Every trail has its end, and every calamity brings its lesson.” ―James Fenimore Cooper
When I was in grad school, I wrote a paper on James Fenimore Cooper. My original idea was to talk about the humor in his books. This was, admittedly, rather an obscure idea and one hard to defend. But I thought I could do it. I wrote my thesis statement and set about building my argument from his major works.
As I pulled my argument together, I began to see threads of another argument that I thought I could blend into the first to provide stronger support. Instead, I soon found the paper extending from seven pages to fourteen to twenty, and yet I couldn’t wrap it up. I brought it to a hasty conclusion in the wee hours of the due date, and it was still a mess. Why? Because I had two main ideas instead of one, and if you’re familiar with the meaning of the word main, you’ll realize that I had a conundrum on my hands.
When is a main idea not a main idea? When you’ve got two of them.
It was a Sisyphean task, and quite possibly the worst paper I’ve ever written. In the years hence I’ve worked with many a subject matter expert whose online courses also suffered from competing “main” ideas.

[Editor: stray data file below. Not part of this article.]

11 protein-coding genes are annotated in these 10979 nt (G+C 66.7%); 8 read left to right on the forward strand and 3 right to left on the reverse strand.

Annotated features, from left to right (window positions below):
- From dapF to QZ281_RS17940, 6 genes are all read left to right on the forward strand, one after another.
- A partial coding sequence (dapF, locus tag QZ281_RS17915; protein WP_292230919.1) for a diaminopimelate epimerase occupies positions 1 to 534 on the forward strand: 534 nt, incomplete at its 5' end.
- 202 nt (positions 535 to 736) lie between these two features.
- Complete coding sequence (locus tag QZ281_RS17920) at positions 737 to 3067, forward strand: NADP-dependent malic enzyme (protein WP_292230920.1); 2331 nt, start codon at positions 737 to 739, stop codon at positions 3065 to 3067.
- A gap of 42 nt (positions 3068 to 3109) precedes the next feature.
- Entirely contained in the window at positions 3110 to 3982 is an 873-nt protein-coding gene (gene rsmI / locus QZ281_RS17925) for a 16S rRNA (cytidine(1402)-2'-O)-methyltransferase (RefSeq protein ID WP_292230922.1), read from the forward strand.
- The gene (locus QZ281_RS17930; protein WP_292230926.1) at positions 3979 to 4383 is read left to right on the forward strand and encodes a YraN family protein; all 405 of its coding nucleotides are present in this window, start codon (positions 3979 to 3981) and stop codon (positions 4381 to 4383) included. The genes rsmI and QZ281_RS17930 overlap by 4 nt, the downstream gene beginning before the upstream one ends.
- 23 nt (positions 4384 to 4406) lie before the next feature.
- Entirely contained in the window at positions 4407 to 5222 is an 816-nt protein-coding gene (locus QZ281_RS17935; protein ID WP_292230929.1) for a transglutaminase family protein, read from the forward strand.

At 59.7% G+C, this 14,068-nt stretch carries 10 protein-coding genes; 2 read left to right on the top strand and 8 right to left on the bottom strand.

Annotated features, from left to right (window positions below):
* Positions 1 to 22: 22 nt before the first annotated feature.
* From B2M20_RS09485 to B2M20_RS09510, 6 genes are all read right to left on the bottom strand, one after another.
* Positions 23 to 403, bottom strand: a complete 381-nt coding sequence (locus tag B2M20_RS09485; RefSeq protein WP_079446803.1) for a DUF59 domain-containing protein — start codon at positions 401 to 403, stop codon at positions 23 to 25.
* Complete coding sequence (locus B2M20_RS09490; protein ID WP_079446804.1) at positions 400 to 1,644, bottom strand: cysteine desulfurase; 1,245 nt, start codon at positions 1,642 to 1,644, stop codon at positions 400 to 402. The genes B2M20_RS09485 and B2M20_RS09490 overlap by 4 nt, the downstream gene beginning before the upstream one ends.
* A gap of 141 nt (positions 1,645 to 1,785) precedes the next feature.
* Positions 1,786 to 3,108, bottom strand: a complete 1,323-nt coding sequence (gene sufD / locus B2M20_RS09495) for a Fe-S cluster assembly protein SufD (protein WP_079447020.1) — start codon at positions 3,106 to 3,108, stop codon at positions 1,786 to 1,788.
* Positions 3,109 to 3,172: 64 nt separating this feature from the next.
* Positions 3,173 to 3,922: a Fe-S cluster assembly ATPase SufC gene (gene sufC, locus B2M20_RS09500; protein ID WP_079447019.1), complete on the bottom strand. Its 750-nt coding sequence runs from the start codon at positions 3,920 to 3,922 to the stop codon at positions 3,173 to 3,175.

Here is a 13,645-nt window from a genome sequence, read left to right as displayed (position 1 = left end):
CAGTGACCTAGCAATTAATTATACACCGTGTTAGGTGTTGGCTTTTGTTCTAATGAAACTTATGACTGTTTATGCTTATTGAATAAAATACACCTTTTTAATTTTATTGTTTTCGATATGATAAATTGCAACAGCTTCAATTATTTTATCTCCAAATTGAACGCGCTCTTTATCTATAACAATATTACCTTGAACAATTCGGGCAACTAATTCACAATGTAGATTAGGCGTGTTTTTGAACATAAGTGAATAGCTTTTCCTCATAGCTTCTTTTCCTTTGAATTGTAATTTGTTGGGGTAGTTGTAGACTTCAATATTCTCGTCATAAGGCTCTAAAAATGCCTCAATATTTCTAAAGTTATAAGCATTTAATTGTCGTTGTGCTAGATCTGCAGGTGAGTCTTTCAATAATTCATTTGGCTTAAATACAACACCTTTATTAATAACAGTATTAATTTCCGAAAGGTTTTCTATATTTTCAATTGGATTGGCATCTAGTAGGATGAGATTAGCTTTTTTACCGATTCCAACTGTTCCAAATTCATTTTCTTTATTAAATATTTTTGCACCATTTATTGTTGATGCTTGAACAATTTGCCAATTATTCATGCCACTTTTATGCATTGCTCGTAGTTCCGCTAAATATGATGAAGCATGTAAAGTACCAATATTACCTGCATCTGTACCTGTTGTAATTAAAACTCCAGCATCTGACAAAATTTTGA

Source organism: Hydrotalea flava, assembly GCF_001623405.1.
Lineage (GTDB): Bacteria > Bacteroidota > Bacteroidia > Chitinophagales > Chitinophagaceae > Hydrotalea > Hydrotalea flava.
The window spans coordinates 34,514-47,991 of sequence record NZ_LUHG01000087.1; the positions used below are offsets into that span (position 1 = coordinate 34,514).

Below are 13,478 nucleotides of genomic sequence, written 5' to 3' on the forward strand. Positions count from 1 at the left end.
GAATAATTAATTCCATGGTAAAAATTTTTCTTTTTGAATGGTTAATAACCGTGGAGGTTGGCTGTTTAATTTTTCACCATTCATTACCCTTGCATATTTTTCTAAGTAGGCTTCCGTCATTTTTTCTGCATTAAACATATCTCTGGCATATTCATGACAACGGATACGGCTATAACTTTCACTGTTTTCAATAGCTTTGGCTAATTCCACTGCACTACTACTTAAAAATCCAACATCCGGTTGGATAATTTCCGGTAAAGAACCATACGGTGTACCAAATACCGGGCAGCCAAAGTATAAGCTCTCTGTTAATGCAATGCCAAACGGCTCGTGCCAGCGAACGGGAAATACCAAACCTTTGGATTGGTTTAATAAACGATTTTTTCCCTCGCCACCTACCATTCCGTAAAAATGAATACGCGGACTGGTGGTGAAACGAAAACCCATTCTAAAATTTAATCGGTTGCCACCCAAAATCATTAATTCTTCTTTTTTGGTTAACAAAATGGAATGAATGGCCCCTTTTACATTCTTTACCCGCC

How to tease out the single, most compelling, core idea for an entire course, book, report, blog, etc. has to be one of the most difficult tasks we face when we write.
So let me be straight with you here. My one core idea for this blog is to teach you how to use a pyramid diagram to sort out your one main idea for whatever you write.
How to Use a Pyramid Diagram to Verify Your Main Idea
You can work your pyramid from the top block down or from the bottom row up. Either way, your goal is twofold. First, to make sure that everything beneath the top block supports it; second, that the top block is truly above (not equal to) any of the blocks supporting it. And that means, by default, that you can’t have two “top” blocks.
Okay, roll up your sleeves and let’s get started. We’ll use my rotten literature paper as our playground.
Starting from the Top of the Pyramid
Let’s start from the top, with the statement of core intent. Ask yourself:
- What’s the subject of this writing project?
- What question am I answering about the subject?
- What’s the answer?
Answer the questions. In the case of James Fenimore Cooper, the answers could have looked like this:
- What’s the subject of this writing?
- The subject is Cooper’s novels. (You can see how that answer alone is way too broad to be manageable. That’s why we have to dig deeper.)